April 2

Understanding Marine Electrics: Fuses for Starter Motors – Are They a Good Idea?

Boat owners know how important it is to have safe and reliable electrical systems. Critical to safety are overcurrent protection devices (OCP) - fuses and circuit breakers. In this blogpost we discuss a hotly debated topic - do we need this OCP for starter motors? BoatHowTo expert Nigel Calder explains why he thinks it's important to add a fuse to the starter motor circuit.

The Standard's Perspective on Fuses in Cranking Conductors

The American Boat and Yacht Council (ABYC) and International Organization for Standardization (ISO) standards do not require a fuse in the positive cranking conductor. It is pretty much the only positive conductor on a boat that is not required to have OCP.

This is an inheritance from the automotive world, where the battery is typically located near the motor, and the conductor runs are short, minimizing the likelihood of a short circuit. Boats are different. There are commonly longer conductor runs, with the positive and negative conductors running together (exacerbating the risk of short circuits), and in any case there have been fires started by short circuits in starter motors. OCP is advisable.

But now we run into a problem. Because cranking only takes place for a second or two, so heating effects in the conductor are minimal, and starter motors are tolerant of significant voltage drop, in comparison to other conductors cranking conductors are typically undersized from an ampacity perspective. If a fuse is put in this circuit based on the conductor's ampacity, there is a risk of the fuse nuisance blowing whenever the engine is cranked. 

Importance of Oversizing the Fuse

We can still have a fuse so long as it is sized to not nuisance blow. For small engines below 100 horsepower, Nigel suggests a 300 amp slow-blow ANL fuse. For larger boats, he recommends a 500 amp slow-blow fuse. It is important to note that slow-blow fuses have a time delay characteristic. The fuse blows at 130% or more of its rated current, but at 130% this must be sustained for several minutes: the fuse will handle the inrush current into a starter motor and will not blow when the engine is cranked under normal conditions (Nigel has wired his boats like this for decades and has never blown a fuse). It will blow, however, if there is a short circuit in the system or in the starter motor, and may blow if the engine is seized, or filled with saltwater, overloading the starter motor.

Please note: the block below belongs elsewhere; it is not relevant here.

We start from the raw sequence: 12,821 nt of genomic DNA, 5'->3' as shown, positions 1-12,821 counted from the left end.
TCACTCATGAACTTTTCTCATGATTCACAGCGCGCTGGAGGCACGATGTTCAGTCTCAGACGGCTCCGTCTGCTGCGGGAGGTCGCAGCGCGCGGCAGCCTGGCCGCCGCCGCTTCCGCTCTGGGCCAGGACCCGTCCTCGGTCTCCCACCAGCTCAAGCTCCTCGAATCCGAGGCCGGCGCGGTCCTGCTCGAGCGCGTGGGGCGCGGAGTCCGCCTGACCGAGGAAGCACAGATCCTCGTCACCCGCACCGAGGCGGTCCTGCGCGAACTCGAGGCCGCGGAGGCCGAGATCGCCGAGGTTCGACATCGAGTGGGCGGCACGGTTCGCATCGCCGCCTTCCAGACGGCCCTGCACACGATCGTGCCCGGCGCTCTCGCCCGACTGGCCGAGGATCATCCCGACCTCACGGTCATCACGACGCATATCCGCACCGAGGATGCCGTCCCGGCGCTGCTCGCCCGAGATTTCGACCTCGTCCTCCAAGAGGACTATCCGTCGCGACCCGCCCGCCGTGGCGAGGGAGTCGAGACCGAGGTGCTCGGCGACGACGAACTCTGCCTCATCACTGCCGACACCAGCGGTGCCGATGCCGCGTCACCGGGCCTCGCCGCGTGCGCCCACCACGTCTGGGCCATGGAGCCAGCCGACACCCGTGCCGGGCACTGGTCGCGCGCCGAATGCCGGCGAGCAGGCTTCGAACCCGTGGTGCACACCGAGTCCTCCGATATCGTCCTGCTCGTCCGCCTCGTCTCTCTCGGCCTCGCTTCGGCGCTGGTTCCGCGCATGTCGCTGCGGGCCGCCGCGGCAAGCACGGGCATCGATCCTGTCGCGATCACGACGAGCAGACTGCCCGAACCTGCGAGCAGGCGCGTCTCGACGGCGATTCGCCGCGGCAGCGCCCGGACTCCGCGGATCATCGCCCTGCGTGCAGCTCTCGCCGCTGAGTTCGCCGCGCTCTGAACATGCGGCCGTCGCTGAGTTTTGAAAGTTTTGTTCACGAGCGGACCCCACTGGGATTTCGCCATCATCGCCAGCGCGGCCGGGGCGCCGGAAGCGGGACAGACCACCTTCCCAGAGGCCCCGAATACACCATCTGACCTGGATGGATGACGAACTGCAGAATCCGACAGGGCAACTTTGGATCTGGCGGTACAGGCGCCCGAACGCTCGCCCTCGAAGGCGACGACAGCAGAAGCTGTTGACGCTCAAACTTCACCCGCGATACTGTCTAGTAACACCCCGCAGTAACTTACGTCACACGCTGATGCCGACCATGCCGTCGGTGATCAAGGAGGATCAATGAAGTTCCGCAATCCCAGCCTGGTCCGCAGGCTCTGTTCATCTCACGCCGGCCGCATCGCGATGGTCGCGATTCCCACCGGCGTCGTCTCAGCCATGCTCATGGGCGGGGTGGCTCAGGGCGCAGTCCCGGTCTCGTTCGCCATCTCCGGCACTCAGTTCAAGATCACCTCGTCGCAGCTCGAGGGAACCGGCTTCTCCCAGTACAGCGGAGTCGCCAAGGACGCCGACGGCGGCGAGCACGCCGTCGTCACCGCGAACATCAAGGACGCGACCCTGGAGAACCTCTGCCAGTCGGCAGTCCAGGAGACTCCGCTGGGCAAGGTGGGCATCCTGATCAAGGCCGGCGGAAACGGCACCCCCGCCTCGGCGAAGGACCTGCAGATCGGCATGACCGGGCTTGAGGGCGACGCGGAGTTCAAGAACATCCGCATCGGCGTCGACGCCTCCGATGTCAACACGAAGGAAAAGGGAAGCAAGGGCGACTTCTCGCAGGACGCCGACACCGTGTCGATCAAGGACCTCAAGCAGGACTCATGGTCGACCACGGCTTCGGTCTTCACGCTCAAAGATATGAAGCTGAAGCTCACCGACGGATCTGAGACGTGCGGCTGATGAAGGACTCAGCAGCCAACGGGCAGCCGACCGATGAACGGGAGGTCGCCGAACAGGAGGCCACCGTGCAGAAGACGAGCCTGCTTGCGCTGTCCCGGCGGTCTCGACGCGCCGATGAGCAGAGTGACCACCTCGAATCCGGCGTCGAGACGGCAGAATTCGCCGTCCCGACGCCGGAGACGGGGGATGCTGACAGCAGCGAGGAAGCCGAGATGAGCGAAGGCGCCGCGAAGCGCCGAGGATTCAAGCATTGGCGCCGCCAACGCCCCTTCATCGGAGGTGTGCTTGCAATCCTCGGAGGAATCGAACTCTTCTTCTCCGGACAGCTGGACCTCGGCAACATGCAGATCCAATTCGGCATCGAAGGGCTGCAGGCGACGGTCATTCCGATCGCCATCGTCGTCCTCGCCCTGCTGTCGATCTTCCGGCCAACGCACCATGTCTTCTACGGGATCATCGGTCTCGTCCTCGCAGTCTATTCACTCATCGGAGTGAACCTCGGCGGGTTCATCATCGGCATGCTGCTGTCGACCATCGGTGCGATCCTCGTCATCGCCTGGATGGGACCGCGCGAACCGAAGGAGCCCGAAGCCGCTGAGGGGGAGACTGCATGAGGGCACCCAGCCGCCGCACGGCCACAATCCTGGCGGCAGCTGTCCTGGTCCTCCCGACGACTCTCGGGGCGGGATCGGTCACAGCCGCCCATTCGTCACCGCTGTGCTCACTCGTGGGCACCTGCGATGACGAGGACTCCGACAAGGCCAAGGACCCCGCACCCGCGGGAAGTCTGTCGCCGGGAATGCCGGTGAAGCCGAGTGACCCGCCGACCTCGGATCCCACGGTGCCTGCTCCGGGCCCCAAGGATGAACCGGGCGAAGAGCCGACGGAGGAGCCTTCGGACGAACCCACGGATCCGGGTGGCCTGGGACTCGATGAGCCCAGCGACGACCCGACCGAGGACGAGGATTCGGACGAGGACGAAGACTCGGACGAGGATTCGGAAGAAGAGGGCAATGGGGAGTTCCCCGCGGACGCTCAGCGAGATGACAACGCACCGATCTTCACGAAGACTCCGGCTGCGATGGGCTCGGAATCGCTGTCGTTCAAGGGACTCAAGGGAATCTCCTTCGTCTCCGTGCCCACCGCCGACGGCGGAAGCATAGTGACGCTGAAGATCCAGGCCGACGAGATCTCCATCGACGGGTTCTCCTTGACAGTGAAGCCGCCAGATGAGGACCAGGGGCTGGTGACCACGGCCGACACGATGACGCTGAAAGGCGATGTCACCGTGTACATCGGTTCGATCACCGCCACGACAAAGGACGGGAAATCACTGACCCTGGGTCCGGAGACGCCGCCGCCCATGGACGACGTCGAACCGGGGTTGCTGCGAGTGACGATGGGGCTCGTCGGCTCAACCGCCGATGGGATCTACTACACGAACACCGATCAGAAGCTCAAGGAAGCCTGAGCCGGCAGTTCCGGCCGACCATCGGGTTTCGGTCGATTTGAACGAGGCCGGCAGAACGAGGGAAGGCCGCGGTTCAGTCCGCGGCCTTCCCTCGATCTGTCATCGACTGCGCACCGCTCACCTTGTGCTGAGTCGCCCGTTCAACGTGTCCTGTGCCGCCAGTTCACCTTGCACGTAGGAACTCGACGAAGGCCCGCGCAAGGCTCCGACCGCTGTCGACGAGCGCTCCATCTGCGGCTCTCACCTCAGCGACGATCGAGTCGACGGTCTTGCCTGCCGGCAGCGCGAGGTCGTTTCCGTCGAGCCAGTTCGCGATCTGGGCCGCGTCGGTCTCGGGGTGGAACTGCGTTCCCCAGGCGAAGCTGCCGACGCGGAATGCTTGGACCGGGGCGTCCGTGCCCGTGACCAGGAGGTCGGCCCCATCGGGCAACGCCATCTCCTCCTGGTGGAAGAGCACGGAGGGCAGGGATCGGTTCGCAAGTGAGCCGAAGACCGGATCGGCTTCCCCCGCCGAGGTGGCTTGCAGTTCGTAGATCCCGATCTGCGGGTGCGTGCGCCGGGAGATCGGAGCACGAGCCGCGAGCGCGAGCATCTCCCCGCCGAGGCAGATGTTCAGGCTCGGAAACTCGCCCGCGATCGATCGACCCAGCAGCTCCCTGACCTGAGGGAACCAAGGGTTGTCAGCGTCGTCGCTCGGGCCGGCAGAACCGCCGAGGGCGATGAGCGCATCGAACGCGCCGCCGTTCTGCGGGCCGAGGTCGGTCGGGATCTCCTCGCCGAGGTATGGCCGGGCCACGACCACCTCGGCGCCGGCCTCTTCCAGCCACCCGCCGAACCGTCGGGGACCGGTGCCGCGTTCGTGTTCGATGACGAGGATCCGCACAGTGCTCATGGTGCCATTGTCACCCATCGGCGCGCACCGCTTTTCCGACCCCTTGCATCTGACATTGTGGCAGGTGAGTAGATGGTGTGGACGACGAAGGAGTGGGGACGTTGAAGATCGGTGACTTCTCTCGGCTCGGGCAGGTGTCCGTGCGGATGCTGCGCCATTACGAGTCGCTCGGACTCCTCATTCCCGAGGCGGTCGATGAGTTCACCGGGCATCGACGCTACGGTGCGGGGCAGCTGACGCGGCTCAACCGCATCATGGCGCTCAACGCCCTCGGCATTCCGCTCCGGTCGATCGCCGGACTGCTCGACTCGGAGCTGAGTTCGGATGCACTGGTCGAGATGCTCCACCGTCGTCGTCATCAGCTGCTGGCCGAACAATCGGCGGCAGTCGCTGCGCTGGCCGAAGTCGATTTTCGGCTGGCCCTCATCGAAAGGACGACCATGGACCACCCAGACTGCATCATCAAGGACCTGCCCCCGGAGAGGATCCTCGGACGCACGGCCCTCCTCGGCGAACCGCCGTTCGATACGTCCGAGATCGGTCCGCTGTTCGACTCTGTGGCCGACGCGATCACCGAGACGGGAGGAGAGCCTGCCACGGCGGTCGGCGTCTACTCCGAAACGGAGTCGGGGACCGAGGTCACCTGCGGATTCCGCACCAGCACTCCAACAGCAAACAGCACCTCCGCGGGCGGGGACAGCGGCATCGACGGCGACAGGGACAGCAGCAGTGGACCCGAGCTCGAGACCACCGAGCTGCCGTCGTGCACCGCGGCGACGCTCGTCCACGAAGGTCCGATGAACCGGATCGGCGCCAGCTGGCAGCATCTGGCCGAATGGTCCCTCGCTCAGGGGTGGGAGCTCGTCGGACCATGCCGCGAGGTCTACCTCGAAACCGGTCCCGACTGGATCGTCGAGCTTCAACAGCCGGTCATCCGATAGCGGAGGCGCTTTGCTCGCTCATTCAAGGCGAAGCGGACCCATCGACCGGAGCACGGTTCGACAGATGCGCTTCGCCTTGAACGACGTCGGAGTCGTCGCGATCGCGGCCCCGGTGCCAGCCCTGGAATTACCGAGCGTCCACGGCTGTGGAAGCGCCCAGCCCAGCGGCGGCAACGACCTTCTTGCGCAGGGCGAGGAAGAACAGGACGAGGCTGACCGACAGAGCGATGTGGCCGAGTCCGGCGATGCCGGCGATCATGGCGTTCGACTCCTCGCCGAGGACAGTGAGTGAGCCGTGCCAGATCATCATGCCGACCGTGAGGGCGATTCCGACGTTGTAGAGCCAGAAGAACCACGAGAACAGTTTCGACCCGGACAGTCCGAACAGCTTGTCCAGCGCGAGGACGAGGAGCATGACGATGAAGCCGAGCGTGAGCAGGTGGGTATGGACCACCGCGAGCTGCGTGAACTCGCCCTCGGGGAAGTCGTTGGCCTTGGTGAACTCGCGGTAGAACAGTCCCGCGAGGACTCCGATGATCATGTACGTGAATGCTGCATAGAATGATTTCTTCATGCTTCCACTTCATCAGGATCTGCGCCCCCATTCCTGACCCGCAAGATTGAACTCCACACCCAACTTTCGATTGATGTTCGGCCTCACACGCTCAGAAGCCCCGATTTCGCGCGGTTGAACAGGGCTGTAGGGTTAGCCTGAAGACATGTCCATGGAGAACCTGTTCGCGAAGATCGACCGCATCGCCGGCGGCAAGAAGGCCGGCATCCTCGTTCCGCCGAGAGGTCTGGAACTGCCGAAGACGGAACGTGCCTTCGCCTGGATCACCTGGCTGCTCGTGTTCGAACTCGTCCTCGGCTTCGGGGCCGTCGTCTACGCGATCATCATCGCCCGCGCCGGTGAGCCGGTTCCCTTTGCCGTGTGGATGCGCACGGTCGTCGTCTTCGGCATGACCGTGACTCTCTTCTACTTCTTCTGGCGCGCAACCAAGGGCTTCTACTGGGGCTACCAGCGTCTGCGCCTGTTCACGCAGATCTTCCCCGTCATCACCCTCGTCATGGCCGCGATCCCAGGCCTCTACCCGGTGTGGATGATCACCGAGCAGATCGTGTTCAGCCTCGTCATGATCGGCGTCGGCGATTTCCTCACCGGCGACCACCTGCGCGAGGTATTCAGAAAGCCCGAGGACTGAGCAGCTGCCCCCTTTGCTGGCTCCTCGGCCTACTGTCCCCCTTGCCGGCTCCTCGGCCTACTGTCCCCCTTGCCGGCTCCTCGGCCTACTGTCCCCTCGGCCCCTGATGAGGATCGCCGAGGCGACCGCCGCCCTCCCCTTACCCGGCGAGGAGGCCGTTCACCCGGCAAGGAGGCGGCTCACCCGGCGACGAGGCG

The Bottom Line

Sized like this, the fuse will typically not comply with the ampacity tables of the ABYC and ISO, but since it is not required by these standards, that is OK. What the standards do require, which is frequently omitted by boatbuilders, is additional sheathing or protection on positive battery conductors that are not protected by a fuse. This additional protection is required up to the first fuse in the circuit.

If you want to delve deeper into the topic of OCP, check out Nigel's article on Overcurrent Protection on Boats and of course our courses on Marine Electrical Systems!

About the author 

Nigel Calder

Nigel is often referred to as THE guru when it comes to technical systems on boats.

He is a long-time member of the American Boat and Yacht Council (ABYC) electrical Project Technical Committee (PTC) which writes the standards for recreational boat systems in the USA, and has also been involved in European standards development.

Nigel is best known for his Boatowner’s Mechanical and Electrical Manual (now in its 4th edition), and his Marine Diesel Engines (in its 3rd edition), both considered the definitive English-language works in their field.

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